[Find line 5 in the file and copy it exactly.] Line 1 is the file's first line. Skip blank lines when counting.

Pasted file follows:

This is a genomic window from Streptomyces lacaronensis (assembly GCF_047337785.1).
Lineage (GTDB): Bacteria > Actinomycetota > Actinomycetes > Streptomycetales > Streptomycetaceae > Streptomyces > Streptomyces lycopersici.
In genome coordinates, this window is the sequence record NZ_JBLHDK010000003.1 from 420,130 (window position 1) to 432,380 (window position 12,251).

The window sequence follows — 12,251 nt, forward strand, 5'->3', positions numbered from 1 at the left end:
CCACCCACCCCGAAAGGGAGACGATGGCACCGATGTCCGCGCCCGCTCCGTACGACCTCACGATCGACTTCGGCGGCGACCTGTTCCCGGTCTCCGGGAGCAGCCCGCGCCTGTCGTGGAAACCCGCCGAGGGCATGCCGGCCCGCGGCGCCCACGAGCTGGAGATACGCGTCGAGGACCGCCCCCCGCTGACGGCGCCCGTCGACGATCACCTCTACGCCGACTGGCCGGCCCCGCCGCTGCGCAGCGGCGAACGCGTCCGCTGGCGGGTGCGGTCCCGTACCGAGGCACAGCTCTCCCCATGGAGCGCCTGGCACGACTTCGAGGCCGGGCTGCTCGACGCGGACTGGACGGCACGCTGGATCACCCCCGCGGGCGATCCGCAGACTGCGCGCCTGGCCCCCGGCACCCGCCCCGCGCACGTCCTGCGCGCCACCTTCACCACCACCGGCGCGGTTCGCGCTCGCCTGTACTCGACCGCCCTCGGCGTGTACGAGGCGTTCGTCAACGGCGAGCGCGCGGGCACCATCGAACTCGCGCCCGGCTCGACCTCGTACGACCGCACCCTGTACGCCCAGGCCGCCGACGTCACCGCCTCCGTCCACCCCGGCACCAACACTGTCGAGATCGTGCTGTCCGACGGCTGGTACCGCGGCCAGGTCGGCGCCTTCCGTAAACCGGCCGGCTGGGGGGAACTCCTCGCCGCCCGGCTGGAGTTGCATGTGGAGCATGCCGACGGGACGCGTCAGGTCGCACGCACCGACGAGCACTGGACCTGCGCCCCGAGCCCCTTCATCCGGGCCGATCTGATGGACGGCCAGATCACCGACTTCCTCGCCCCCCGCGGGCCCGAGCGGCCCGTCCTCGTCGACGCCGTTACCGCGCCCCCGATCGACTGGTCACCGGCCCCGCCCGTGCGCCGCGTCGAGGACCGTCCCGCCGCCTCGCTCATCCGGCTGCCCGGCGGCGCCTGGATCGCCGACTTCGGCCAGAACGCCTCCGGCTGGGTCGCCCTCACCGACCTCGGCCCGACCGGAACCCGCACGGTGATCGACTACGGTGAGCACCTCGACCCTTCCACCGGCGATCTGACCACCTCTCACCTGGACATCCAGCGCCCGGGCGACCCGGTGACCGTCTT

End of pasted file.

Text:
CCACCCACCCCGAAAGGGAGACGATGGCACCGATGTCCGCGCCCGCTCCGTACGACCTCACGATCGACTTCGGCGGCGACCTGTTCCCGGTCTCCGGGAGCAGCCCGCGCCTGTCGTGGAAACCCGCCGAGGGCATGCCGGCCCGCGGCGCCCACGAGCTGGAGATACGCGTCGAGGACCGCCCCCCGCTGACGGCGCCCGTCGACGATCACCTCTACGCCGACTGGCCGGCCCCGCCGCTGCGCAGCGGCGAACGCGTCCGCTGGCGGGTGCGGTCCCGTACCGAGGCACAGCTCTCCCCATGGAGCGCCTGGCACGACTTCGAGGCCGGGCTGCTCGACGCGGACTGGACGGCACGCTGGATCACCCCCGCGGGCGATCCGCAGACTGCGCGCCTGGCCCCCGGCACCCGCCCCGCGCACGTCCTGCGCGCCACCTTCACCACCACCGGCGCGGTTCGCGCTCGCCTGTACTCGACCGCCCTCGGCGTGTACGAGGCGTTCGTCAACGGCGAGCGCGCGGGCACCATCGAACTCGCGCCCGGCTCGACCTCGTACGACCGCACCCTGTACGCCCAGGCCGCCGACGTCACCGCCTCCGTCCACCCCGGCACCAACACTGTCGAGATCGTGCTGTCCGACGGCTGGTACCGCGGCCAGGTCGGCGCCTTCCGTAAACCGGCCGGCTGGGGGGAACTCCTCGCCGCCCGGCTGGAGTTGCATGTGGAGCATGCCGACGGGACGCGTCAGGTCGCACGCACCGACGAGCACTGGACCTGCGCCCCGAGCCCCTTCATCCGGGCCGATCTGATGGACGGCCAGATCACCGACTTCCTCGCCCCCCGCGGGCCCGAGCGGCCCGTCCTCGTCGACGCCGTTACCGCGCCCCCGATCGACTGGTCACCGGCCCCGCCCGTGCGCCGCGTCGAGGACCGTCCCGCCGCCTCGCTCATCCGGCTGCCCGGCGGCGCCTGGATCGCCGACTTCGGCCAGAACGCCTCCGGCTGGGTCGCCCTCACCGACCTCGGCCCGACCGGAACCCGCACGGTGATCGACTACGGTGAGCACCTCGACCCTTCCACCGGCGATCTGACCACCTCTCACCTGGACATCCAGCGCCCGGGCGACCCGGTGACCGTCTT